Do I Need Folate or Folic Acid?
The short answer is: pick folate.
Ahh prenatal vitamins. How does one choose? There are some things that are pretty consistent when it comes to prenatal vitamins. One thing I look is methylated folate instead of the synthetic folic acid. Some labels will read MTHF folate, methylfolate, 5-MTH, 5-5-methyltetrahydrofolatehas, L-5-MTHF, L-5-methyltetrahydrofolate, and (6S)-5-methyltetrahydrofolate, or (6S)-5-MTHF. The importance of this vitamin and its role in baby’s neural tube development is well documented. Of course, it plays many other roles in the body as well.
Folate has important advantages over synthetic folic acid – it is well absorbed even when gastrointestinal pH is altered, and its bioavailability (rate of absorption) is not affected by metabolic defects like MTHFR reductase polymorphism. Using folate instead of folic acid reduces the potential for masking symptoms of vitamin B12 deficiency and reduces interactions with certain drugs. Use of 5-MTHF also prevents the potential negative effects of unconverted folic acid in the peripheral circulation.
The Natalist MTHF Folate is made of 5-MTHF, the naturally occurring, predominant form of folate found in the body. Folate is recommended by the CDC and ACOG for all women of childbearing age to reduce the risk of spina bifida and other neural tube defects.‡
The problem with folic acid
Folic acid is man-made and needs to be broken down (metabolized) in order to be used properly by the body. Unmetabolized folic acid can accumulate in the body and over time can lead to some health consequences in the long-run. One study that I have come across suggests that high levels of folic acid is related to cognitive decline too.
Another concern I have is that prenatal folic acid supplementation may be linked to allergy risk in kiddos later in life. One study highlighted a positive association of folic acid supplementation in late pregnancy and asthma risk. In other words, high levels of folic acid later in pregnancy was related to higher risk of kids developing asthma as they got older. The authors point out that risk was not associated with folate intake.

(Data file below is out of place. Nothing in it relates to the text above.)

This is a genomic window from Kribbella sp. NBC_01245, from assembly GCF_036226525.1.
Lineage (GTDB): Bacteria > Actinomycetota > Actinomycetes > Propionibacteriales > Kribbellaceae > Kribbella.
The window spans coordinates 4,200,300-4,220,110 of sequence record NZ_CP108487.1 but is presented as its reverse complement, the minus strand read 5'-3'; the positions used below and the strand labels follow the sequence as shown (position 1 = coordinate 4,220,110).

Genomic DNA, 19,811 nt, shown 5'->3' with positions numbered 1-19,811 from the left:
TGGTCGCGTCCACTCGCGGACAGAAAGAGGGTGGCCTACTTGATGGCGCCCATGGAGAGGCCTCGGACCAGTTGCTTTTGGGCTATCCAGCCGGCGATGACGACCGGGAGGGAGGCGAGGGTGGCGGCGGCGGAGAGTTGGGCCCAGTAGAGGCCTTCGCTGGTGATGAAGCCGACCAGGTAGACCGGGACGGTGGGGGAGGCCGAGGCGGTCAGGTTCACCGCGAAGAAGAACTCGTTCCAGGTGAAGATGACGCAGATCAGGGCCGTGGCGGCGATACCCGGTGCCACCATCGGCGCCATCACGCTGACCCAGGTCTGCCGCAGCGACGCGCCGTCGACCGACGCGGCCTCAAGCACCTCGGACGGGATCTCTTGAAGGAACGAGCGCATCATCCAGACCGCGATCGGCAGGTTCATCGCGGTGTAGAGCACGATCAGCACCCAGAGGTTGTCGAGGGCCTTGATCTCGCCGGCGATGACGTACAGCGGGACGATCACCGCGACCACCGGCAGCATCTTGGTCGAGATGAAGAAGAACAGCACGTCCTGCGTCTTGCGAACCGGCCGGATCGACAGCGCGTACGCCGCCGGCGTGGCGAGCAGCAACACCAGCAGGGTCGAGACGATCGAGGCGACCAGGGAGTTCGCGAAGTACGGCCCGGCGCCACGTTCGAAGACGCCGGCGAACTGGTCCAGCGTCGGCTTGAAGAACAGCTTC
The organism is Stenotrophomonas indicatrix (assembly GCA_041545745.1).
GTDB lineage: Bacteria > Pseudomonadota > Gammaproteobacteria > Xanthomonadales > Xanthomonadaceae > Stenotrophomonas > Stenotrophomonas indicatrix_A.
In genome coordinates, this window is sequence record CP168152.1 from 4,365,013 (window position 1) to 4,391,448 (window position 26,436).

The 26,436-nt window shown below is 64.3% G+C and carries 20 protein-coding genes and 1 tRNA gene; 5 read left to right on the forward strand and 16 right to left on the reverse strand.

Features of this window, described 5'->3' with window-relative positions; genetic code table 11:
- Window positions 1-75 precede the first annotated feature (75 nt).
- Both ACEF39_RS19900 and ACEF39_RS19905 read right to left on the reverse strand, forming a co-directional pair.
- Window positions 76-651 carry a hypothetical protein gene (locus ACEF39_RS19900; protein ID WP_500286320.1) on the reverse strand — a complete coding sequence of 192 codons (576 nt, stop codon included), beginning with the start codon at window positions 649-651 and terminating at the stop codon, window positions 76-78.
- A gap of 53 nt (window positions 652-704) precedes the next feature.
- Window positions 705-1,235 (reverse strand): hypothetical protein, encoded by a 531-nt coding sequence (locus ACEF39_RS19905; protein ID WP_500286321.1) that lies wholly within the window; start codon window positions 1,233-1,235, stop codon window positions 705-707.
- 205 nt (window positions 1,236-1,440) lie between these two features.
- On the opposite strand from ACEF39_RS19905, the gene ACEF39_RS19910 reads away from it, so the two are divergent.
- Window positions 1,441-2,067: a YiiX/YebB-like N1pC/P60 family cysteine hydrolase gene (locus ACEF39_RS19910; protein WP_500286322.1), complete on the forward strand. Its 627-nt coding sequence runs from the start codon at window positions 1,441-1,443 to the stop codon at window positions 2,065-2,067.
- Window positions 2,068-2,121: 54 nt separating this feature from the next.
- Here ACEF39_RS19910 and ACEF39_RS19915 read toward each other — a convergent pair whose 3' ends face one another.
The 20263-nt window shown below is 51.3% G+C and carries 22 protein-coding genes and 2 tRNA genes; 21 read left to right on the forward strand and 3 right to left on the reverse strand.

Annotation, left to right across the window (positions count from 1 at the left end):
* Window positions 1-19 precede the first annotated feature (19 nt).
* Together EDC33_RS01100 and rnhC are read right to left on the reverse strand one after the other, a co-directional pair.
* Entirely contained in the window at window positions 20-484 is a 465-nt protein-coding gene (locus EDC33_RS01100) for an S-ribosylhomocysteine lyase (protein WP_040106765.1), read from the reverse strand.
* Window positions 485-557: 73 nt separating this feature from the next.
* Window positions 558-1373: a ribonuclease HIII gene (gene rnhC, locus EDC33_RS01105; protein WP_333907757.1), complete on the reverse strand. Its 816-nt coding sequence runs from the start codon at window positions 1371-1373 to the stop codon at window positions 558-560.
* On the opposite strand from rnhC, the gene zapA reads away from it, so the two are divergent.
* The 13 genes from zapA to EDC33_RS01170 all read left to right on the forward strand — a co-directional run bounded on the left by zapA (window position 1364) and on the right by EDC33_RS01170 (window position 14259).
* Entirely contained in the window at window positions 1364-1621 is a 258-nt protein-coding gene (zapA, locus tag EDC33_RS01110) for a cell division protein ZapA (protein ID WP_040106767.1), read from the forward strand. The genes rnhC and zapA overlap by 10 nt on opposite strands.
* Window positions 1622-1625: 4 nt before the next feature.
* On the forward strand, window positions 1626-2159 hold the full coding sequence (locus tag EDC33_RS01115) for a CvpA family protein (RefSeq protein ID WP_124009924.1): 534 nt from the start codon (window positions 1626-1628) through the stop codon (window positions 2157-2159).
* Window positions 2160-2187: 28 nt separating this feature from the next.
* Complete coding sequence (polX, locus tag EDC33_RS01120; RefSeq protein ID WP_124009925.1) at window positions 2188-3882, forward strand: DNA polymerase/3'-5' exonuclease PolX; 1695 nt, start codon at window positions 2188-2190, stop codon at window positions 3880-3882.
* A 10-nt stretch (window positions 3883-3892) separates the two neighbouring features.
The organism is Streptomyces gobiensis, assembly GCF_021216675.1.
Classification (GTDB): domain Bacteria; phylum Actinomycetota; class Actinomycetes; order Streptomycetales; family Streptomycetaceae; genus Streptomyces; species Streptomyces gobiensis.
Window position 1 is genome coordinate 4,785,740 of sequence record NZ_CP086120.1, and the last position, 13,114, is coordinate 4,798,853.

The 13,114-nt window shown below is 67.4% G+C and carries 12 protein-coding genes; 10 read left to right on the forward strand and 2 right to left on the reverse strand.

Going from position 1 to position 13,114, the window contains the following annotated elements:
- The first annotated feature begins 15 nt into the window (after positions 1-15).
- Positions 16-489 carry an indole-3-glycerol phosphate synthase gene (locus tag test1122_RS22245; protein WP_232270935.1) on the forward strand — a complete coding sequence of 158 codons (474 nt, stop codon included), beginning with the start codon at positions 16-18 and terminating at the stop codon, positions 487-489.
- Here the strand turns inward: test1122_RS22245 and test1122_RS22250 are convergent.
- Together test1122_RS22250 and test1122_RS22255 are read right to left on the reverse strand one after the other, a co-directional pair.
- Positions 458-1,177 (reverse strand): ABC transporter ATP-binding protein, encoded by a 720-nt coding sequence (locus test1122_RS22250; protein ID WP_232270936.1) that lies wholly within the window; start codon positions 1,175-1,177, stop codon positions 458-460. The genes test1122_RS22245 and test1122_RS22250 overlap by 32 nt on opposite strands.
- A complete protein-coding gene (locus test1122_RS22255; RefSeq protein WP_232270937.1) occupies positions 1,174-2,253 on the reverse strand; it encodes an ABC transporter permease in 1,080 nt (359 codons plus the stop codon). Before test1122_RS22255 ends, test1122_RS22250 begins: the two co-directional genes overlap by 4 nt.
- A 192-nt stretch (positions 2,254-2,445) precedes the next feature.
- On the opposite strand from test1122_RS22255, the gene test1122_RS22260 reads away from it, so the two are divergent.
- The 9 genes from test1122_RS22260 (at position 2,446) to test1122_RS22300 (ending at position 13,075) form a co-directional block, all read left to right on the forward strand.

Another study related allergy risk and folic acid suggested that folic acid exposure in utero is related to food allergy development in kids. In the study, scientists found that higher levels of unmetabolized folic acid measured at birth was associated with the development of food allergy.
The studies focusing on folic acid and allergy risk are very limited, and I do not want to come across as a fear-monger. Normally I do not base recommendations off of two studies. But with this allergy data compounded with so many other reasons why folate is shown to be preferred over folate, I feel like it is worth the extra cost to forego the folic acid in prenatal supplements.
Folate and IVF
Finally, if a woman is undergoing IVF, I like to recommend that she take over 800 mcg of folate in their prenatal vitamin. This is based off of a recent study suggesting a relationship between supplementation of certain micronutrients and higher chance of IVF success. One of these micronutrients is folic acid (folate), and taking in at least 833 mcg appears to offer some benefit. This is only based off of one study, but it is the only study I have come across that has given specific recommendations on folate supplementation amounts for IVF patients.
Want to learn more? Read Dr. Liz Kane’s article, MTHF Folate vs Folic Acid: What's Better for Prenatal Vitamins?